Dean Hartley 1 , Thomas Blumenthal 2 , Maria Carrillo 3 , Gilbert DiPaolo 4 , Lucille Esralew 5 , Katheleen Gardiner 6 , Ann-Charlotte Granholm 7 , Khalid Iqbal 8 , Michael Krams 9 , Cynthia Lemere 10 , Ira Lott 11 , William Mobley 12 , Seth Ness 9 , Ralph Nixon 13 , Huntington Potter 14 , Roger Reeves 15 , Marwan Sabbagh 16 , Wayne Silverman 17 , Benjamin Tycko 4 , Michelle Whitten 18 , Thomas Wisniewski 19
ADNI, Alzheimer's disease, Amyloid precursor protein, Animal models, Beta-amyloid, Biomarkers, Clinical trials, Cognitive assessment, DS-Connect, Dementia, Down syndrome, Drug discovery, Neuroimaging, Neuroinflammation, Tau, Trisomy 21, Ts65Dn, Workshop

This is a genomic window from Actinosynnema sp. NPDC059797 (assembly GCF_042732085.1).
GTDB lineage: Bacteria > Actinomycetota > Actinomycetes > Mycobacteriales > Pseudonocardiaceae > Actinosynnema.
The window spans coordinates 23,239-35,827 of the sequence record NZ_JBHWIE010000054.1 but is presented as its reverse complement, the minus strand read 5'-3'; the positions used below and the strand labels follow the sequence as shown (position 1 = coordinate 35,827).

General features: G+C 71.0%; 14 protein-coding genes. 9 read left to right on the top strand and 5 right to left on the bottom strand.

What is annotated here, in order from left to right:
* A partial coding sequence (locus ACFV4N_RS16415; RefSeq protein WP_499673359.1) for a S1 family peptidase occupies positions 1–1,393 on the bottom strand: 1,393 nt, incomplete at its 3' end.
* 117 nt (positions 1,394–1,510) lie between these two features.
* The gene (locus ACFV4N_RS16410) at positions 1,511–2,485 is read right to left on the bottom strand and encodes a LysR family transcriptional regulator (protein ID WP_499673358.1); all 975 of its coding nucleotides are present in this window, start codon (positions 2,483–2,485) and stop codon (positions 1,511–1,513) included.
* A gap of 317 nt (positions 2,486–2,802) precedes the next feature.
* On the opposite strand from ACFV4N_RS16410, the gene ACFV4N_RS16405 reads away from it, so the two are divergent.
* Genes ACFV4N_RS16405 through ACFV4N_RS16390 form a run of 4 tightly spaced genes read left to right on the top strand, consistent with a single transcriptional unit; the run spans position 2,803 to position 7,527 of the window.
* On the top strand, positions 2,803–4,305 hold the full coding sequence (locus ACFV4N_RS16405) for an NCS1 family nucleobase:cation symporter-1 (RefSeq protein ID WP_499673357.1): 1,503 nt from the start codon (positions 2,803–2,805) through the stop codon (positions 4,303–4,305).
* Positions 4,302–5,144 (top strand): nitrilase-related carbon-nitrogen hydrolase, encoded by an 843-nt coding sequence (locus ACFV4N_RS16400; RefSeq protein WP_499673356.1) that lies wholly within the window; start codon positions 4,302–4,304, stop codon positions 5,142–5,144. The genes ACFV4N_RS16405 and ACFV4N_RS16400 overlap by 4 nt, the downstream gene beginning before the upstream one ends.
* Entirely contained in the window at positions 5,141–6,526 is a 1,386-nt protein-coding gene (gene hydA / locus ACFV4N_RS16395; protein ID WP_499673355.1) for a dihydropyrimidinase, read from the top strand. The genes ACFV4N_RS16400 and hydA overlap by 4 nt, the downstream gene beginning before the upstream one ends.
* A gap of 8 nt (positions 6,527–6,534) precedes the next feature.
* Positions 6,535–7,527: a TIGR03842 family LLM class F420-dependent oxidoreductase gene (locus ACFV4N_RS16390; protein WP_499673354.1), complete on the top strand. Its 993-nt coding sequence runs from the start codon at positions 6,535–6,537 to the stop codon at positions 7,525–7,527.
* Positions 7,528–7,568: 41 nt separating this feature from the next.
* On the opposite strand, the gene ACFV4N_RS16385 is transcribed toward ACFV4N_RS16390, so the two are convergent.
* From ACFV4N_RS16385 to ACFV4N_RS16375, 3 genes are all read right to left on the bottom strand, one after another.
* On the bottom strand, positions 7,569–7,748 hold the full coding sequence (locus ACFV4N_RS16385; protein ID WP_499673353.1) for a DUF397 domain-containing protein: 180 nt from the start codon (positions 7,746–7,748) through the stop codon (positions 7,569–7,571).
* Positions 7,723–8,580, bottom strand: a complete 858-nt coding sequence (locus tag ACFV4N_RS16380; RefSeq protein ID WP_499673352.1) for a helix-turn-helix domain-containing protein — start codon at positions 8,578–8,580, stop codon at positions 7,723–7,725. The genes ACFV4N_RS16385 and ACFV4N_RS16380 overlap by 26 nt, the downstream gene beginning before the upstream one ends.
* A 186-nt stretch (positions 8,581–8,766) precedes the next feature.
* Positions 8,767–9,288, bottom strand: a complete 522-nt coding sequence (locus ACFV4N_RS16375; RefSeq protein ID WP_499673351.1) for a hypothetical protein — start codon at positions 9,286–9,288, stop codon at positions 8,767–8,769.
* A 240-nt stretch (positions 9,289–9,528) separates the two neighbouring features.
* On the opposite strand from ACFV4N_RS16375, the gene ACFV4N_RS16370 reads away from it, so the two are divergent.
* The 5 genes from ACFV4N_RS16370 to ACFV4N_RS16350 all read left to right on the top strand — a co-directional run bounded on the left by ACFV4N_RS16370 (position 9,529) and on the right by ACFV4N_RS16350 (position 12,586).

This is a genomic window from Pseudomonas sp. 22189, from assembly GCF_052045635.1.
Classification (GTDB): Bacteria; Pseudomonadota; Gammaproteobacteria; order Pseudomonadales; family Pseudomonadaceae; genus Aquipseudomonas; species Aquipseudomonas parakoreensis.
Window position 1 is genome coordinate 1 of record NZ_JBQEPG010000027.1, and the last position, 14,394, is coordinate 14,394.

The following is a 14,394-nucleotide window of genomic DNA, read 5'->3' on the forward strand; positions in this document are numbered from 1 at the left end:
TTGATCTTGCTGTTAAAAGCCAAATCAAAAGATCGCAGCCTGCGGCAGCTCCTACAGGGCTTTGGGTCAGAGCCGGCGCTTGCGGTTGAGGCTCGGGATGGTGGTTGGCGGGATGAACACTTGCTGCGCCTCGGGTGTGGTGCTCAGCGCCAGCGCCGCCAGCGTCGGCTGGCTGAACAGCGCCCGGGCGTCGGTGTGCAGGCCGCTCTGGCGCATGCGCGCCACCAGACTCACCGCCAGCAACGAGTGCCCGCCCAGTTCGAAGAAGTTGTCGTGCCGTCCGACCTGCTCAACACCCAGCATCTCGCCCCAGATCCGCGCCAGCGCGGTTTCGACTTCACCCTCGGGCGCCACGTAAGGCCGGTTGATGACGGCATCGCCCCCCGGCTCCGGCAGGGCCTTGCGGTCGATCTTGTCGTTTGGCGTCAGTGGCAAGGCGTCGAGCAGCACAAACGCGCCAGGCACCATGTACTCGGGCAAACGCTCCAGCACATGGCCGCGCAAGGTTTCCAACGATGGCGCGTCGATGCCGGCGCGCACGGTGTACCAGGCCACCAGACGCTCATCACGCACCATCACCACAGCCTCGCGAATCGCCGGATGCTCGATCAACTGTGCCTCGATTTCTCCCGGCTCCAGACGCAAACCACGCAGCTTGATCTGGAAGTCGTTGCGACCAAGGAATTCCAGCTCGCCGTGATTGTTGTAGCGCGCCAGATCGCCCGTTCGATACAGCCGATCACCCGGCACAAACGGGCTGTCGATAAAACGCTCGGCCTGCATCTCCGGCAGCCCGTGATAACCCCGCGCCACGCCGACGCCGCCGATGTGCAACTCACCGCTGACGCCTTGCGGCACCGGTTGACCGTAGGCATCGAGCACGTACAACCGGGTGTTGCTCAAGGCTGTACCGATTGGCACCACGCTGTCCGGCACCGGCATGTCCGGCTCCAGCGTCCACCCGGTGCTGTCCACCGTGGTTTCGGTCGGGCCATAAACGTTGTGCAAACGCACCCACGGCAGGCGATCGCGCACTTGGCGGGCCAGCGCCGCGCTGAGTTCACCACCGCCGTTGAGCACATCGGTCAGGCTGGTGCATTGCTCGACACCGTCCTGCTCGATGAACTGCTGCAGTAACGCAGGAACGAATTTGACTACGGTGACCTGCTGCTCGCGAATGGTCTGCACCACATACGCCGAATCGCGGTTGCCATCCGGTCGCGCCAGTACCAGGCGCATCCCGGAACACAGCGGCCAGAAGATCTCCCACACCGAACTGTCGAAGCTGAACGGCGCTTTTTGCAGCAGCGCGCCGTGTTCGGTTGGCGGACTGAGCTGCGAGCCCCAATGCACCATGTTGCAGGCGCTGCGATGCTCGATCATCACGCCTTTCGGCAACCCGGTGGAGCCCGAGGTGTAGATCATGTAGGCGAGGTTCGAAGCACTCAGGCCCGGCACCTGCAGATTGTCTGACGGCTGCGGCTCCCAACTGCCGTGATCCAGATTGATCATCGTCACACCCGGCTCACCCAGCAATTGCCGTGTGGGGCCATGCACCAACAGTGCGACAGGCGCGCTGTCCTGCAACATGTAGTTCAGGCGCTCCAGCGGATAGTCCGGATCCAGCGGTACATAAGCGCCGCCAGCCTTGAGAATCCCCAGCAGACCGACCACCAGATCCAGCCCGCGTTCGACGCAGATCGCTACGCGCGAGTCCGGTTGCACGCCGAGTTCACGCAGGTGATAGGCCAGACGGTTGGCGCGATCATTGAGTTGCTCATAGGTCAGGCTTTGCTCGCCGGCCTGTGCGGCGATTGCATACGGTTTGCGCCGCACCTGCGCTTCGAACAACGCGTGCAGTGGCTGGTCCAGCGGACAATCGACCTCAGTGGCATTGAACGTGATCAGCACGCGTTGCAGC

In the United States, estimates indicate there are between 250,000 and 400,000 individuals with Down syndrome (DS), and nearly all will develop Alzheimer's disease (AD) pathology starting in their 30s. With the current lifespan being 55 to 60 years, approximately 70% will develop dementia, and if their life expectancy continues to increase, the number of individuals developing AD will concomitantly increase. Pathogenic and mechanistic links between DS and Alzheimer's prompted the Alzheimer's Association to partner with the Linda Crnic Institute for Down Syndrome and the Global Down Syndrome Foundation at a workshop of AD and DS experts to discuss similarities and differences, challenges, and future directions for this field. The workshop articulated a set of research priorities: (1) target identification and drug development, (2) clinical and pathological staging, (3) cognitive assessment and clinical trials, and (4) partnerships and collaborations with the ultimate goal to deliver effective disease-modifying treatments.